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E02246: Greek inscription invoking the help of the God of *George (soldier and martyr, S00259) for an Arab (Ghassanid/Jafnid) phylarch. Found at Sammā', to the north of Bostra (Roman province of Arabia). Probably 6th c.

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posted on 12.01.2017, 00:00 by pnowakowski
+ Κύ(ριε) ὁ θε- + φύλαξε
ὸς τ{ο}οῦ τὼν ἐνδο-
ἁγίου Γε- ξ(ότατον) φύλαρχ(ον)
ωργίου, Αβοου Χιριβ

'+ O Lord, the God of Saint George, + protect the most glorious (endoxotatos) phylarch Aboou Chirib (Abū-Karib)!'

Text: IGLS 13/2, no. 9843.

History

Evidence ID

E02246

Saint Name

George, martyr in Nicomedia or Diospolis, ob. c. 303 : S00259

Saint Name in Source

Γεώργιος

Type of Evidence

Inscriptions - Formal inscriptions (stone, mosaic, etc.) Archaeological and architectural - Cult buildings (churches, mausolea)

Language

Greek

Evidence not before

500

Evidence not after

550

Activity not before

500

Activity not after

550

Place of Evidence - Region

Arabia Arabia

Place of Evidence - City, village, etc

Bosra Sammā'

Place of evidence - City name in other Language(s)

Bosra Sakkaia / Maximianopolis Σακκαια Sakkaia Saccaea Eaccaea Maximianopolis Shaqqa Schaqqa Shakka Sammā' Sakkaia / Maximianopolis Σακκαια Sakkaia Saccaea Eaccaea Maximianopolis Shaqqa Schaqqa Shakka

Cult activities - Places

Cult building - independent (church)

Cult activities - Non Liturgical Practices and Customs

Prayer/supplication/invocation

Cult Activities - Protagonists in Cult and Narratives

Aristocrats Officials

Source

High quality stone lintel, at both ends decorated with elaborate low-relief carvings of crosses framed by chevrons and squares with loops, and with a low-relief cross within a circle in the middle of the inscribed face. H. 0.35 m; W. 1.60 m. Seen and photographed by Maurice Sartre in 1986. First published by him in 1993 and republished in 2011. The lintel was set in the facade of a church at the top of the village, in modern times dedicated to Saint Elijah.

Discussion

The inscription contains a simple invocation, but given the fact that it was inscribed on a lintel, one can presume that it was meant to commemorate the construction of a church dedicated to Saint George. The editor associates the formula of this invocation with the 8th verse of Psalm 120/121 ('The Lord shall preserve thy going out and thy coming in') often carved above doorways in Syria, but in our opinion this is not correct, as the inscription is aimed at the acquisition of help for a specific person and not for all residents and visitors of a household. The highlight of this text is certainly the figure of the supplicant - an Arab phylarch whose name is rendered in Greek as Aboou Chirib. Sartre suggests that this transcriptions corresponds to the Arab name Abū Karib, which is rendered in Greek as Αβοχαραβος/Abocharabos by Procopius. As the title of endoxotatos /gloriosissimus was borne by Arab phylarchs mostly in the 6th c. as a sign of their high dignity (equal to that of duces of the province of Arabia), we can presume that the inscription dates to that period. Based on this supposition Sartre wonders whether our phylarch can be identical with the Abocharabos (see: PLRE 3, s.v. Abocharabus) known to Procopius and probably to John Malalas, a phylarch of Palestine in 529 and a brother of al-Ḥārith (V), son of Jabala, a Ghassanid/Jafnid chieftain, and uncle of al-Mundhir (III). It is also possible that this phylarch was involved in the suppression of the 529 revolt of the Samaritans. For other sources mentioning Abū Karib, a papyrus from Petra in Palaestina III, dated 574, where he appears in an arbitration (E03663), and a Syriac manuscript from the territory of Palmyra, see two recent papers by Fergus Millar (2013), and Pierre-Louis Gatier (2015, 211-212). The truth is, however, that we cannot prove that he is the person mentioned in our text. According to Sartre the inscription is an invocation, executed by the inhabitants of the village when the phylarch was passing by that place. In our opinion the high quality of the lintel suggests rather the foundation inscription of a church (see above).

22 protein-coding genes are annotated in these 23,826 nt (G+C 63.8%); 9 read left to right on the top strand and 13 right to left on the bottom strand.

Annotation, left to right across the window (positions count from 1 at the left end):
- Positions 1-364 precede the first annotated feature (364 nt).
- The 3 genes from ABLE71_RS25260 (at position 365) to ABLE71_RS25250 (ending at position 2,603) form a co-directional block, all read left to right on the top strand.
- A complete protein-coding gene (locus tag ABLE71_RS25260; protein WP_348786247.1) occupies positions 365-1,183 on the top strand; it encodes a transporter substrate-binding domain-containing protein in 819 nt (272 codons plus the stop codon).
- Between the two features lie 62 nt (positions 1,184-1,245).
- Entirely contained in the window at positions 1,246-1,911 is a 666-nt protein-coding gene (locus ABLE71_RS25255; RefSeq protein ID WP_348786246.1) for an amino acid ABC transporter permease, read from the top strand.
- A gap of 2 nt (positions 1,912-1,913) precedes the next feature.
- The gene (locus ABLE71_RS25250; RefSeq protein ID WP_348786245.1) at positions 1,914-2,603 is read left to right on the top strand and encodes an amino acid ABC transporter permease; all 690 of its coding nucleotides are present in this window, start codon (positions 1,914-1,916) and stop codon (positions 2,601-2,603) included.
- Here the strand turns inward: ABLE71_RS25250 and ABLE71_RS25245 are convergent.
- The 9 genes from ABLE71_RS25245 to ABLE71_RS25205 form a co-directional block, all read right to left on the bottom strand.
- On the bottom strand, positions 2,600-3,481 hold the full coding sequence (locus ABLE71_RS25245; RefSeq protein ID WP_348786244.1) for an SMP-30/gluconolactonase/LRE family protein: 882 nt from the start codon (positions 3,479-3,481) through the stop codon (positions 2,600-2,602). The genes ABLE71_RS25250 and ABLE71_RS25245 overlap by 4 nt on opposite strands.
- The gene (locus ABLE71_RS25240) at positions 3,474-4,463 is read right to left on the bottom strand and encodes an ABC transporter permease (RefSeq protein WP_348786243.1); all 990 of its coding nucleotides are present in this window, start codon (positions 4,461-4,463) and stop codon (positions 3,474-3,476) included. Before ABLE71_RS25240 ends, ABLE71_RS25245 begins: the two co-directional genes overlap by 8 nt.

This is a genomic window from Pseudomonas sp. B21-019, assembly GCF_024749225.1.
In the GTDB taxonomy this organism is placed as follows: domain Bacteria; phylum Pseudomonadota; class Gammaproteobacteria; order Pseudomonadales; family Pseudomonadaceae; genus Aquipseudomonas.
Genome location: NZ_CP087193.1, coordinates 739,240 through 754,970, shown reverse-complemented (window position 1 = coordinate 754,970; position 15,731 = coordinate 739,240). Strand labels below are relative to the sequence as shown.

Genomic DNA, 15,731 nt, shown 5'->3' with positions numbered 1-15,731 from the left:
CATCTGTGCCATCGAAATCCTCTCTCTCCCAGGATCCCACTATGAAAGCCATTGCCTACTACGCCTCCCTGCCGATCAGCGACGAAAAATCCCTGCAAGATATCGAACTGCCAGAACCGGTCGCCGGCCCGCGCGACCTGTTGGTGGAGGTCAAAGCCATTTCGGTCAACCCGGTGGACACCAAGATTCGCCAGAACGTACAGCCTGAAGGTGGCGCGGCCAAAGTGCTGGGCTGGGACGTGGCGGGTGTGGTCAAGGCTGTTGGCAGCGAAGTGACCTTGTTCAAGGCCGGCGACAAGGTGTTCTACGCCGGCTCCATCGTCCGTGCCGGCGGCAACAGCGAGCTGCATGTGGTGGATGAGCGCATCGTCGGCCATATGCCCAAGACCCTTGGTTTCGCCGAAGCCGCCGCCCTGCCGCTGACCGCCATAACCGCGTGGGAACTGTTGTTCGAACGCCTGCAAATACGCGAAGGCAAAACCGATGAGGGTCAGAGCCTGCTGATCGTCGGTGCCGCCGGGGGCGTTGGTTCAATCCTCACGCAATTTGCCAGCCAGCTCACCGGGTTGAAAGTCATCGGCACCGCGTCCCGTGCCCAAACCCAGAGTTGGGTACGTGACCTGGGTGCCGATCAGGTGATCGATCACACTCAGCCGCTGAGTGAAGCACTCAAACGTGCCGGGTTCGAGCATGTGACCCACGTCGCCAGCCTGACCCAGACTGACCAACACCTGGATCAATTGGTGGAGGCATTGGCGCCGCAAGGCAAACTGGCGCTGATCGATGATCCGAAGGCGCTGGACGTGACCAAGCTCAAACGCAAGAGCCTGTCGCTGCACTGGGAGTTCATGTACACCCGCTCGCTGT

Bibliography

Editions: Sartre, M., and Sartre-Fauriat, A. (eds.), Inscriptions grecques et latines de la Syrie, vol. 13/2: Bostra (Supplément) et la plaine de la Nuqrah (BAH 194, Beirut: Institut français du Proche-Orient, 2011), no. 9837. Sartre, M., "Deux phylarques arabes dans l'Arabie byzantine", Le Muséon 106 (1993), 151-153. Further reading: Bevan, G., Fisher, G., and Genequand, D., "The late antique church at Tall al-'Umayrī East: New evidence for the Jafnid family and the cult of St. Sergius in northern Jordan", Bulletin of the American Schools of Oriental Research 373 (2015), 58. Bevan, G., Fisher, G., and others "Arabs and Christianity", in: G. Fisher an others, Arabs and Empires before Islam (Oxford: OUP, 2015), 324. Gatier, P.-L., "Les Jafnides dans l'épigraphie grecque au VIe siècle", in: D. Genequand, Ch., Robin (eds.), Les Jafnides : des rois arabes au service de Byzance : VIe siècle de l'ère chrétienne : actes du colloque de Paris, 24-25 novembre 2008 (Paris: Éditions De Boccard, 2015), 211-212. Millar, F., "A Syriac codex from near Palmyra and the 'Ghassanid' Abokarib", Hugoye. Journal of Syriac Studies 16 (2013), 15-35. Reference works: Bulletin épigraphique (1994), 662; (2015), 688. Supplementum Epigraphicum Graecum 43, 1089. L'Année épigraphique (1993), 1638.

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Evidence -  The Cult of Saints in Late Antiquity

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